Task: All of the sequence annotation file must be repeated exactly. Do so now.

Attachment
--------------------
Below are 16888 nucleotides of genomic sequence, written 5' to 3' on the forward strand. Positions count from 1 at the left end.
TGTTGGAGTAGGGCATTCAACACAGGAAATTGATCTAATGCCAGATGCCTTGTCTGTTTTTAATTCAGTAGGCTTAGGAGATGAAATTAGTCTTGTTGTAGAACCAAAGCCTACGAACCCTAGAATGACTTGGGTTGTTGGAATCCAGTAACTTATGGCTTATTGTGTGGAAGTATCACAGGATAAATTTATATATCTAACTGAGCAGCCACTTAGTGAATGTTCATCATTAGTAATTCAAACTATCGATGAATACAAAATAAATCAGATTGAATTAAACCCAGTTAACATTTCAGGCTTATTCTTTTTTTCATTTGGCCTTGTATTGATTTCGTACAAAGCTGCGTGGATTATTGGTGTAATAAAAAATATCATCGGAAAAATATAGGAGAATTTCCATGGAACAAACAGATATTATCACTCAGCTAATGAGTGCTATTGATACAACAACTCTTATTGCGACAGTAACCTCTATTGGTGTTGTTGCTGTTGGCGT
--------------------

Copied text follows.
Below are 16888 nucleotides of genomic sequence, written 5' to 3' on the forward strand. Positions count from 1 at the left end.
TGTTGGAGTAGGGCATTCAACACAGGAAATTGATCTAATGCCAGATGCCTTGTCTGTTTTTAATTCAGTAGGCTTAGGAGATGAAATTAGTCTTGTTGTAGAACCAAAGCCTACGAACCCTAGAATGACTTGGGTTGTTGGAATCCAGTAACTTATGGCTTATTGTGTGGAAGTATCACAGGATAAATTTATATATCTAACTGAGCAGCCACTTAGTGAATGTTCATCATTAGTAATTCAAACTATCGATGAATACAAAATAAATCAGATTGAATTAAACCCAGTTAACATTTCAGGCTTATTCTTTTTTTCATTTGGCCTTGTATTGATTTCGTACAAAGCTGCGTGGATTATTGGTGTAATAAAAAATATCATCGGAAAAATATAGGAGAATTTCCATGGAACAAACAGATATTATCACTCAGCTAATGAGTGCTATTGATACAACAACTCTTATTGCGACAGTAACCTCTATTGGTGTTGTTGCTGTTGGCGT